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Consuming habits

Consuming habits

Even as the pundits forecast another year of challenging business conditions for the foodservice industry, few believe the “Great Recession” has permanently cooled the consumer’s ardor for dining out.

Still, some say, restaurants in post-recessionary America will find themselves having to compete even more aggressively than before for their slice of the spending pie—which itself could be smaller than it has been in previous years.

A year after the nation’s economy teetered on the brink of collapse, consumers still fear that the worst might not yet be over. The savings rate has risen to its highest level in years, the median household income stubbornly demonstrates little sign of growth, and Americans remain uncharacteristically thrifty even when they are willing to part with a piece of their paycheck.

Nevertheless, some observers say, the dining-out habit has been imprinted too deeply into Americans’ psyche over the past several decades to be so quickly purged.

“Yes, there is a lot of fear about unemployment, and Americans are watching their dollars closely,” says Bob Paine, restaurant category consultant for Affinity Solutions Inc., a New York-based company specializing in reward programs for retailers.

“But dining out in restaurants will come back,” he continues. “We live in a society of convenience and two-wage earners. There’s little chance things will take a big step backwards.”

Some wonder, however, whether that business will indeed rebound to 2005-2006 levels—a time when the entire industry seemed to be pumped up on growth steroids.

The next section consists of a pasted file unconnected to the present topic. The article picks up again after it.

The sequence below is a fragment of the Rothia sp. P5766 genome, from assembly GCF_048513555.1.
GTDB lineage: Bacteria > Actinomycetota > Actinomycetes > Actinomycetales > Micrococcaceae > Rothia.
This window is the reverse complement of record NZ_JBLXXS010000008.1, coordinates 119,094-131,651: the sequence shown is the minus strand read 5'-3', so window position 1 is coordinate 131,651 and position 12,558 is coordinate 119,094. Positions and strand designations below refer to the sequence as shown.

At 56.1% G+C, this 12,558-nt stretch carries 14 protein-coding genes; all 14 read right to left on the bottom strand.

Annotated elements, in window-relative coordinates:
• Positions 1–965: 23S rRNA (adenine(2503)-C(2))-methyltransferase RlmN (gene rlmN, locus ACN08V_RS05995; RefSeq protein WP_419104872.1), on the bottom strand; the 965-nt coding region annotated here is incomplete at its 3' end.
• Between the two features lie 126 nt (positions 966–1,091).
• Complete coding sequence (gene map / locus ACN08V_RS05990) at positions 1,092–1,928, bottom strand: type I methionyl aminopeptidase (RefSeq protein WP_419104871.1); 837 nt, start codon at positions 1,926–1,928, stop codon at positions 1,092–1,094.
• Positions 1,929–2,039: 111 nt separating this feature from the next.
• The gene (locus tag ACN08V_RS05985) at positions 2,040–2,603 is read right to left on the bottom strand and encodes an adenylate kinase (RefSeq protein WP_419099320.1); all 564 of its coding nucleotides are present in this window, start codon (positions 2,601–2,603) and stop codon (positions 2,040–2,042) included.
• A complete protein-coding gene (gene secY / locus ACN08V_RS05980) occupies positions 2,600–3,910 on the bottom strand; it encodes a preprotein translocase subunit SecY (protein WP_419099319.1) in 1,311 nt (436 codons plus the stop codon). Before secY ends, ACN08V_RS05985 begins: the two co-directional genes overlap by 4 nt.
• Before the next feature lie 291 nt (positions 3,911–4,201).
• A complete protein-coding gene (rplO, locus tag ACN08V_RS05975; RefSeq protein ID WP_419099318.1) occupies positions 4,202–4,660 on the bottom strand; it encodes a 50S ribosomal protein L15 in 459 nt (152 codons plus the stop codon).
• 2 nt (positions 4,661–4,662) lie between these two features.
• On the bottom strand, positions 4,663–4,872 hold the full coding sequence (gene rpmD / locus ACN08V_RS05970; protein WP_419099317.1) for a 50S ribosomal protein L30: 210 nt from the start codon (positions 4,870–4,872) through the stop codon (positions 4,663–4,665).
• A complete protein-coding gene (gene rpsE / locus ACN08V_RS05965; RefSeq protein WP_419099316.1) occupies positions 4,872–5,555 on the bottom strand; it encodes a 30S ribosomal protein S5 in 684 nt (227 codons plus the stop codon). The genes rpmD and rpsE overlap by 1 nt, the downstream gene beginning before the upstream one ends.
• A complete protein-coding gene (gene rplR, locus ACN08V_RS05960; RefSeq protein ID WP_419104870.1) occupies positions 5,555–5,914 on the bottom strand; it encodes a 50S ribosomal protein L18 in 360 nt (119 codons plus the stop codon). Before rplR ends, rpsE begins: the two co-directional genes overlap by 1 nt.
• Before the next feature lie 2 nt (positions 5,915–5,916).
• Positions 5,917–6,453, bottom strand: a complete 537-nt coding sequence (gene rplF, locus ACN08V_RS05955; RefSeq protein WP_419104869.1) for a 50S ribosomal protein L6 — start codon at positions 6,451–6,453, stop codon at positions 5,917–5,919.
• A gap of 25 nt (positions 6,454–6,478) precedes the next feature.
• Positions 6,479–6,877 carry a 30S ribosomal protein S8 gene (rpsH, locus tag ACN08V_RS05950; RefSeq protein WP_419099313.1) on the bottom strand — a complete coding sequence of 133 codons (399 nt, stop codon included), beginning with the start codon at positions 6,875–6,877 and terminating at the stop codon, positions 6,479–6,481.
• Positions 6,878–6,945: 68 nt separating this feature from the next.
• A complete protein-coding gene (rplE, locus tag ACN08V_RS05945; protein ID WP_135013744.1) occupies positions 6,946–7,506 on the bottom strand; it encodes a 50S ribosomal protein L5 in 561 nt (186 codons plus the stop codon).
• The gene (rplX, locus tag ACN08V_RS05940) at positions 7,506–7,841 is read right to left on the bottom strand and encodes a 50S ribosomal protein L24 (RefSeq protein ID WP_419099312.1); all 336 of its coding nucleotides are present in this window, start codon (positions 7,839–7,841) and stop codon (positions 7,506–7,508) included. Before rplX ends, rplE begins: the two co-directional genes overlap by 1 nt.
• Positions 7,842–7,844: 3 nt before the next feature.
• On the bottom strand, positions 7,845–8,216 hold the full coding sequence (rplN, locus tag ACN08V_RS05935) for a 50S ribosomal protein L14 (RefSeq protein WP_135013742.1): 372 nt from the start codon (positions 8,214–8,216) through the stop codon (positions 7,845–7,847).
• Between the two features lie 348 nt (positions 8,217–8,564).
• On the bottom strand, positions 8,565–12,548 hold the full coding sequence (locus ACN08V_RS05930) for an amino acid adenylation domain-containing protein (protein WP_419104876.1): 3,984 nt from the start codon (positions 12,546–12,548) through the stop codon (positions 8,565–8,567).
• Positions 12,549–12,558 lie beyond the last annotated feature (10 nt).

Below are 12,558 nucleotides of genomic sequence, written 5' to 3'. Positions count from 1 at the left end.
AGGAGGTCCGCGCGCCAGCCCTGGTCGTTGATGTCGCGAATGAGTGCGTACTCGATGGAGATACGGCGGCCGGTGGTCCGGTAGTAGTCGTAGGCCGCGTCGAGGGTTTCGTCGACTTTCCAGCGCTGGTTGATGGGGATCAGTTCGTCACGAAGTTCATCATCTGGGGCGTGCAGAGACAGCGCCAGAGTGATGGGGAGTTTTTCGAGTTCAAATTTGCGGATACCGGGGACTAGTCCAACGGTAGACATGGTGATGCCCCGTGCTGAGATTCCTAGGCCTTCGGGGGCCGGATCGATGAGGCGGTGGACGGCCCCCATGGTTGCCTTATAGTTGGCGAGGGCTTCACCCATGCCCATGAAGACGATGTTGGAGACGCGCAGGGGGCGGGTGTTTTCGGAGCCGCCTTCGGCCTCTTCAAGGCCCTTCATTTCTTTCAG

“Americans have been learning they can live without dining out [over the past 18 months],” says J. Walker Smith, president of Yankelovich Monitor Group, a trends and research consulting firm based in Chapel Hill, N.C. “Now, they’re trying to decide whether dining out remains a priority in their life.”

Consequently, restaurants will have to compete with retailers and service providers for a portion of the consumer’s disposable income that many had taken for granted just a few years ago. “It’s not just a question of competing against other restaurants,” Smith says. “We’re entering an age of prioritization. The consumer knows he can’t have it all at once anymore. What will it be—eating out, a vacation, a new car or a piece of consumer electronics?”

So what should the restaurant industry expect from consumers as they gradually extricate themselves from this landmark recession? Will the current mood of concern and caution become the “new normal,” or will the party recommence immediately?

Most agree that the market eventually will rebound, but the road back to full recovery could be a long one.

“We will see a gradual migration back to some sense of normalcy,” says Tom Kelly, chairman and chief executive of Revenue Management Solution LLC, a Tampa, Fla.-based consulting group that provides econometric services. “We’ll start to get some normalcy starting as early as [next] May…providing we don’t see an echo-recession.”

The ability of businesses to convince consumers to start spending again over the next couple of years will be a key factor in the rate of recovery. One effect the recession has had on consumers—the ones who retained their jobs, anyway—is it convinced them to husband their money. In 2005 Americans’ personal savings rate fell into negative territory, a trend that had not been seen the Great Depression. The saving rate hovered near zero through early 2008.

But things changed during the Great Recession. The savings rate climbed above 6 percent last May, and some observers say it could go higher as edgy Americans attempt to insulate themselves against more potentially bad economic news.

Now that the country is beginning to see flashes of light at the end of the tunnel, though, those consumers will have a decision to make: Will they return to their freewheeling spendthrift ways, or will they keep squirreling their money away for an economic winter?